Iran Bears The Consequence Of Sanction Due To Lack Of Transparency Over Its Nuclear Program
The European Union (EU) sanction will isolate Iran financially by making it almost impossible for money to flow in and out of the country via official banking channels.
Society for Worldwide Interbank Financial Telecommunication (SWIFT), the body that handles global banking transactions, says it will cut Iran’s banks out of the system on Saturday to enforce sanctions.
The move follows EU sanctions against Iran over lack of tranparency over its nuclear program.
Iran has the world’s third-largest oil reserves will hit its oil industry, but may also have a heavy impact on Iranians who live abroad and send money home.
Sanctions expert Mehrdad Emadi: “Losing SWIFT facilities is equivalent to not having travel documents for a business person”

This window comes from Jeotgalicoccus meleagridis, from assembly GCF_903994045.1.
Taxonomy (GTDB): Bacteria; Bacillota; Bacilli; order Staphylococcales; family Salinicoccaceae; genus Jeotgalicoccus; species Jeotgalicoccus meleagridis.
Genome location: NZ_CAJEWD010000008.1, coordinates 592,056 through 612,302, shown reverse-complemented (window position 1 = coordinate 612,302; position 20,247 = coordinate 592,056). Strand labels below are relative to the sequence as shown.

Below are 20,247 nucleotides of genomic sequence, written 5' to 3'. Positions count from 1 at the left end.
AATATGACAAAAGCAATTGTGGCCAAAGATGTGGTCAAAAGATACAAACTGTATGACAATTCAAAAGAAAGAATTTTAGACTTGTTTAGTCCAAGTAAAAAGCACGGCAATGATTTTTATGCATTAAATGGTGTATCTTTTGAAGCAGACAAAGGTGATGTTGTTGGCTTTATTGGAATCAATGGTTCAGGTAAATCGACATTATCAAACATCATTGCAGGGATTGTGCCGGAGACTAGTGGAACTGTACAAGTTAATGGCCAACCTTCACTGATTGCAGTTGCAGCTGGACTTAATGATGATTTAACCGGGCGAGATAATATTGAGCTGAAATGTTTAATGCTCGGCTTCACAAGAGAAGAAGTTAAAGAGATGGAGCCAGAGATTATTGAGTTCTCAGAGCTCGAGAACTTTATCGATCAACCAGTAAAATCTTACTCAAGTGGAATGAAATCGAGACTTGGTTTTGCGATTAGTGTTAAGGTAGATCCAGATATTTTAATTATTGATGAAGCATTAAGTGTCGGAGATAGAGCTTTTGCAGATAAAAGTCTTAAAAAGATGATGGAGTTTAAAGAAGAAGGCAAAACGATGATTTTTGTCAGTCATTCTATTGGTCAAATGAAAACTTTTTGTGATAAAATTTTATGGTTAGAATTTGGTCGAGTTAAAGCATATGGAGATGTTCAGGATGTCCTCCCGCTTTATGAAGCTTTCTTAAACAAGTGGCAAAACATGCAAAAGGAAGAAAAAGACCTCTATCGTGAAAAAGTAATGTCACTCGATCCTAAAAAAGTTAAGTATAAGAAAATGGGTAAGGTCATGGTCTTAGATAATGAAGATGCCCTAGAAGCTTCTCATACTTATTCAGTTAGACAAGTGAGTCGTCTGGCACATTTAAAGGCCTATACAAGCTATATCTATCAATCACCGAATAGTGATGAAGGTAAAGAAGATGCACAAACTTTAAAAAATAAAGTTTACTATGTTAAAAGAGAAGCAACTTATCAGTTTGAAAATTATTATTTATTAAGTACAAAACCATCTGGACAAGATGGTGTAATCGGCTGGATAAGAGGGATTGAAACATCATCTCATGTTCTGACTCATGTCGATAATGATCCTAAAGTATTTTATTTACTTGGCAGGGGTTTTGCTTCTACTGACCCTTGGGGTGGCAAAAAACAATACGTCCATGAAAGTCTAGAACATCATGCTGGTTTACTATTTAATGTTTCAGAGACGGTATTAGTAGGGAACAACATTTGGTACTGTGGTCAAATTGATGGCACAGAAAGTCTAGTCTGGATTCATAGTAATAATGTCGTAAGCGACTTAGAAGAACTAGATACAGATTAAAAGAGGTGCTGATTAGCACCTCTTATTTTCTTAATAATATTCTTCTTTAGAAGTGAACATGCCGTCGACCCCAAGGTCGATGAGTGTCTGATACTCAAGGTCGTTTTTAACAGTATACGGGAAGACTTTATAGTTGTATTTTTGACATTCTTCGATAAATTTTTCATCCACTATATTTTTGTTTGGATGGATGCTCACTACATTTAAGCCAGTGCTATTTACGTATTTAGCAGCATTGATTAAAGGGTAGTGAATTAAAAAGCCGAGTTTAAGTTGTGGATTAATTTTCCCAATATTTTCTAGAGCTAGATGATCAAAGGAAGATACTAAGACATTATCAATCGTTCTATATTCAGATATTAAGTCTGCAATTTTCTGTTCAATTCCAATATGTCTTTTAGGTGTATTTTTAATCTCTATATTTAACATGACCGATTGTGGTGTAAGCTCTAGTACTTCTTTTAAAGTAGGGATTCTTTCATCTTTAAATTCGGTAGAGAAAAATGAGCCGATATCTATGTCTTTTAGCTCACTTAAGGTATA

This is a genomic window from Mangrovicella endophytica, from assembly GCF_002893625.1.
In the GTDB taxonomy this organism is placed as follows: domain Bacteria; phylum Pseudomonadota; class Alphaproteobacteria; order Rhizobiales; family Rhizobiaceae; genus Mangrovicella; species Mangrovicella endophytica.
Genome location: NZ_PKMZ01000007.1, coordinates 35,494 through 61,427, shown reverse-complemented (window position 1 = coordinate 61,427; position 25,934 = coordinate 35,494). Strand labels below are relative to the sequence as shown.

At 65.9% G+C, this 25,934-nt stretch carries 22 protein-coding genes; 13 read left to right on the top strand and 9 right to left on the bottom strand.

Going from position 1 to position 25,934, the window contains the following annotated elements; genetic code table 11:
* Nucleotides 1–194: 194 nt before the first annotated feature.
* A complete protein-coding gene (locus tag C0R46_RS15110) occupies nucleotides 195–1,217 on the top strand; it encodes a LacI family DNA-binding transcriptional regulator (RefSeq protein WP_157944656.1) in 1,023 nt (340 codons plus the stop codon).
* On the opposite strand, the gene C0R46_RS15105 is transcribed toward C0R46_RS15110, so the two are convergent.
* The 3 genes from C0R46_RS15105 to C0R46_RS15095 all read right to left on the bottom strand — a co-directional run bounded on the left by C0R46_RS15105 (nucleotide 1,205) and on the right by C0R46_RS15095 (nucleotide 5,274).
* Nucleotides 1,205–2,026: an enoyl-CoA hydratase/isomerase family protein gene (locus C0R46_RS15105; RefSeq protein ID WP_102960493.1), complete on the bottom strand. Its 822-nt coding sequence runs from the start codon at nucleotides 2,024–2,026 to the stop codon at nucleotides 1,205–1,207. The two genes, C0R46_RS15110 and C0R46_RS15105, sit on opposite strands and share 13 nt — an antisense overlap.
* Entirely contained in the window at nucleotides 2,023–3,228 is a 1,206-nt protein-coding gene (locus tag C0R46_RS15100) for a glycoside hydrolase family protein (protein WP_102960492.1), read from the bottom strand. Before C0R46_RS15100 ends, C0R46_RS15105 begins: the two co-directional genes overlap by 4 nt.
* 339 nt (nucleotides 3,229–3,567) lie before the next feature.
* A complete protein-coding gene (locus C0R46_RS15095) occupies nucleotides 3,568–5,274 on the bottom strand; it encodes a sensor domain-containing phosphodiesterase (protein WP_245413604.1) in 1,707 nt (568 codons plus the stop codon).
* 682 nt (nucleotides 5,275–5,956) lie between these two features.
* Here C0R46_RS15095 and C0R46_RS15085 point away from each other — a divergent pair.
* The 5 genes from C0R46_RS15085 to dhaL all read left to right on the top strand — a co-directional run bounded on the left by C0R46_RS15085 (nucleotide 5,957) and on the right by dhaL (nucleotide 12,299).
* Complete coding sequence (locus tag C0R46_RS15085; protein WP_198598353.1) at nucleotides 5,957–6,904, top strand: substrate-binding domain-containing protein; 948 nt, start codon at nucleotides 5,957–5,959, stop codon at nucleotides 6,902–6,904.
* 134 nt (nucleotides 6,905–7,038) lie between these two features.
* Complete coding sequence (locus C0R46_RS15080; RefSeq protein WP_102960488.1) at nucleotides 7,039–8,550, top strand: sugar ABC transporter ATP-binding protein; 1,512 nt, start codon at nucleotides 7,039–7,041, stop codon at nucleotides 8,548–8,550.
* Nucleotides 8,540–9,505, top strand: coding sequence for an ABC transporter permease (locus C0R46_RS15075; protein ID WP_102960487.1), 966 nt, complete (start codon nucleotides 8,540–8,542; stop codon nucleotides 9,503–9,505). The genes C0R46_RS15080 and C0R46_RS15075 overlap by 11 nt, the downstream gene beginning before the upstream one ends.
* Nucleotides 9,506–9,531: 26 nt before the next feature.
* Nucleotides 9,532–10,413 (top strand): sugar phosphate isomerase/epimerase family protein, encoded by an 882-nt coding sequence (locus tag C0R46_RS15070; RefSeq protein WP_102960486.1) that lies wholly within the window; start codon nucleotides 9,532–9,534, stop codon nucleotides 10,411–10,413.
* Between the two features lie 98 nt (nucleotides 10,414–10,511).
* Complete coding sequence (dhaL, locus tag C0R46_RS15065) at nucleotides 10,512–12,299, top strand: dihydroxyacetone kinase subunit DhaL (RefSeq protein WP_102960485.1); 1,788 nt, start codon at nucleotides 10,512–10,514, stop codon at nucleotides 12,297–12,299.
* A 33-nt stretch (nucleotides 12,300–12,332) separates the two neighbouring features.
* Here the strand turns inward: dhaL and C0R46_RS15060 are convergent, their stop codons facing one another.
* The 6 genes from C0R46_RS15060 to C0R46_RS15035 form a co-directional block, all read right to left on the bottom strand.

Iran last week agreed to hold talks with six major world powers over its nuclear program, although no date or venue has been set.
The US and its allies accuse Iran of trying to develop nuclear weapons, a charge it denies.
Almost all banking transactions pass through Belgium-based SWIFT, which is sometimes called the “glue” that holds the financial system together.
SWIFT will pull the plug at 1600 GMT on Saturday, in what is all but the final blow to Iranian business dealings.
Iran’s business activities had already been restricted by US anti-money laundering legislation which made it risky for banks around the world to do business with Iran, including trade financing.
One Iranian businessman said SWIFT’s move would make it now impossible to conduct business with Iran.
China and India have said they will still take Iranian oil, but the only obvious way for Iran to be paid for it is now in gold.
Its announcement coincides with news that major money exchange houses in the nearby United Arab Emirates have stopped handling Iranian rials over the last few weeks, something that has further reduced Iran’s ability to trade and acquire hard currency.